Rachel Klein knows a thing or two about creating unforgettable vegan wedding experiences. She launched her culinary career as a private chef all the way back in 2008, and 14 years later, she’s catered more than 200 vegan weddings at venues ranging from swanky yachts to animal sanctuaries and everything in between. She’s learned a lot along the way, including the ins and outs of running a vegan restaurant (she’s the brains and talent behind Philadelphia’s one-of-a-kind Miss Rachel’s Pantry), and her benchmark for success has remained consistent over the years: “To create food that will get your meat-eating cousins to lick the plate.”
Because food plays such an important part of every wedding—the average couple in the United States will spend nearly 20 percent of their wedding budget on food—and especially vegan weddings, where many non-vegan friends and family will be in attendance and the food is sometimes judged with extra scrutiny—we sat down with Rachel to ask for her sage advice for creating the most inviting, inclusive, and memorable vegan wedding feast for soon-to-be marrieds and she graciously obliged.
While she now caters exclusively at her restaurant (a fabulous destination for a small wedding!), Rachel’s wisdom and experience will help you navigate some of the hurdles to ensure your big day is the best day ever, whether you’re planning an intimate minimony or an epic nuptial celebration with your entire extended friends and family circle. Read on for her stellar tips and tricks!
Advice From a Catering Pro
Finding a highly qualified vegan caterer is one of the most daunting tasks a couple will face while planning their vegan wedding. Where do your clients even begin to look for you?
Our team is small, caring, and diligent, and our reputation reflects our hard work. Word of mouth has gone such a long way and is our biggest (and maybe only?) form of advertising. I think that’s because we put so much effort into each wedding; always just one wedding per day so each couple gets undivided attention. It’s just another day for us, but it’s a hugely important day for the folks getting married. It’s important not to lose sight of that.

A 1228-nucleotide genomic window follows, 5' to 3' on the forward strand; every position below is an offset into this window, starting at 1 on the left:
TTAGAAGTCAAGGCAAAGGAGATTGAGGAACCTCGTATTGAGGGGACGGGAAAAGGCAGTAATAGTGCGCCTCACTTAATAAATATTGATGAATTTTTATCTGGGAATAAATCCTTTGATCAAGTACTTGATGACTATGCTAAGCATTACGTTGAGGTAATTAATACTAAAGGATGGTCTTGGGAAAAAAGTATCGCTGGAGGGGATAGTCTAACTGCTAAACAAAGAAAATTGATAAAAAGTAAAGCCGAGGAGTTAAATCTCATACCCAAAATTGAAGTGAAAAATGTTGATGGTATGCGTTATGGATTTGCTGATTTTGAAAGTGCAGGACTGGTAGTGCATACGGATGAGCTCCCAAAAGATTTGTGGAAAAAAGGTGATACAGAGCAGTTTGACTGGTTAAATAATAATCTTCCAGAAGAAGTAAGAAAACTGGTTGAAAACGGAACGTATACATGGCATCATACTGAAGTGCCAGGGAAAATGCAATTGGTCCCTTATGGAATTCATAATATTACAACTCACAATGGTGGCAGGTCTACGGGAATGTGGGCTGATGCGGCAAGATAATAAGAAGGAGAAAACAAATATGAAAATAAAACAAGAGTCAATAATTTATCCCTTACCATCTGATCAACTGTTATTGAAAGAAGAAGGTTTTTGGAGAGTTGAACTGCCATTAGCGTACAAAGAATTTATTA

PRO TIP: Word of mouth rules when finding your caterer!
What can couples expect when meeting with their caterer for the first time? What should they bring to prepare for this important meeting?
When I meet with a couple, I see how we get along and make sure they feel heard during the meeting. If doing a food tasting, I’ll ask them to bring their most staunchly meat-and-potatoes friend or family member to try the food while we talk. I ask for food likes and dislikes, menu themes or favorite foods, and I ask leading questions (e.g. “How do you feel about olives?”), because often people forget how they feel about foods they don’t like in the whirlwind planning stages of a huge life event! Part of being heard means sometimes being able to incorporate a dish near and dear to the couple, whether it’s a recipe from a family member who has passed, or a nod to a particular culture. We try to accommodate and honor that person or tradition.
PRO TIP: Bring a meat-eating friend to your caterer’s food tasting!
What are some of the advantages to having a vegan caterer vs. a “regular” caterer who can do vegan food?